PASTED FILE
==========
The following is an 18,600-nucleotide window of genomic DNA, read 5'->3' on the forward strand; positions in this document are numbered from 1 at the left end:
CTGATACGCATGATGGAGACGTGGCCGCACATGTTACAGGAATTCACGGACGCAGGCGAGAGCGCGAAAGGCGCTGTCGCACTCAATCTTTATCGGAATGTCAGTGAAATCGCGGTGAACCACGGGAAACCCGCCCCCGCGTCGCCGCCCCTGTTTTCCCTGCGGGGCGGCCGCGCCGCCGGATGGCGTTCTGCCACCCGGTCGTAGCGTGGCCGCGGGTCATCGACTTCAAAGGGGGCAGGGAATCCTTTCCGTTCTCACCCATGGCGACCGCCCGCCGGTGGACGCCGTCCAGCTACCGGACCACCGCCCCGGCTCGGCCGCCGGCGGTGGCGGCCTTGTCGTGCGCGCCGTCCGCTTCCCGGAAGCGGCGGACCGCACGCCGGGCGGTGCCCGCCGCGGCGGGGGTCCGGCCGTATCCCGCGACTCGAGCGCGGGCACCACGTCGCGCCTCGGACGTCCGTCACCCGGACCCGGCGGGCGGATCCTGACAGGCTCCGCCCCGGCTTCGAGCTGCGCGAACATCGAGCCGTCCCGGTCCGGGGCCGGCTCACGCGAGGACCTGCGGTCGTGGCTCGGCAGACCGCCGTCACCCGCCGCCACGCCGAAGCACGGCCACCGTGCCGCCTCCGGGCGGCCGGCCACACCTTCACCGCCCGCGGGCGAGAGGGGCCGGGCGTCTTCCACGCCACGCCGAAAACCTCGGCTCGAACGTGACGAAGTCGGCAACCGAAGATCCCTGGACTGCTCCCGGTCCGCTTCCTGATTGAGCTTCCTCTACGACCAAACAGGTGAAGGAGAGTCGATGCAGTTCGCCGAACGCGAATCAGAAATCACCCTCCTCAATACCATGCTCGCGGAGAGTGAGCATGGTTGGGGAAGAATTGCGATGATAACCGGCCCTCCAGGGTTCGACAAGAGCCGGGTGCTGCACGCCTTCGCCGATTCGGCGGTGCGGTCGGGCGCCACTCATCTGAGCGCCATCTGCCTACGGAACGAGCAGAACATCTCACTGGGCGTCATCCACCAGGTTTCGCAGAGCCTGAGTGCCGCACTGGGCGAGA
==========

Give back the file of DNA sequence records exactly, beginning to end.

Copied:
The following is an 18,600-nucleotide window of genomic DNA, read 5'->3' on the forward strand; positions in this document are numbered from 1 at the left end:
CTGATACGCATGATGGAGACGTGGCCGCACATGTTACAGGAATTCACGGACGCAGGCGAGAGCGCGAAAGGCGCTGTCGCACTCAATCTTTATCGGAATGTCAGTGAAATCGCGGTGAACCACGGGAAACCCGCCCCCGCGTCGCCGCCCCTGTTTTCCCTGCGGGGCGGCCGCGCCGCCGGATGGCGTTCTGCCACCCGGTCGTAGCGTGGCCGCGGGTCATCGACTTCAAAGGGGGCAGGGAATCCTTTCCGTTCTCACCCATGGCGACCGCCCGCCGGTGGACGCCGTCCAGCTACCGGACCACCGCCCCGGCTCGGCCGCCGGCGGTGGCGGCCTTGTCGTGCGCGCCGTCCGCTTCCCGGAAGCGGCGGACCGCACGCCGGGCGGTGCCCGCCGCGGCGGGGGTCCGGCCGTATCCCGCGACTCGAGCGCGGGCACCACGTCGCGCCTCGGACGTCCGTCACCCGGACCCGGCGGGCGGATCCTGACAGGCTCCGCCCCGGCTTCGAGCTGCGCGAACATCGAGCCGTCCCGGTCCGGGGCCGGCTCACGCGAGGACCTGCGGTCGTGGCTCGGCAGACCGCCGTCACCCGCCGCCACGCCGAAGCACGGCCACCGTGCCGCCTCCGGGCGGCCGGCCACACCTTCACCGCCCGCGGGCGAGAGGGGCCGGGCGTCTTCCACGCCACGCCGAAAACCTCGGCTCGAACGTGACGAAGTCGGCAACCGAAGATCCCTGGACTGCTCCCGGTCCGCTTCCTGATTGAGCTTCCTCTACGACCAAACAGGTGAAGGAGAGTCGATGCAGTTCGCCGAACGCGAATCAGAAATCACCCTCCTCAATACCATGCTCGCGGAGAGTGAGCATGGTTGGGGAAGAATTGCGATGATAACCGGCCCTCCAGGGTTCGACAAGAGCCGGGTGCTGCACGCCTTCGCCGATTCGGCGGTGCGGTCGGGCGCCACTCATCTGAGCGCCATCTGCCTACGGAACGAGCAGAACATCTCACTGGGCGTCATCCACCAGGTTTCGCAGAGCCTGAGTGCCGCACTGGGCGAGA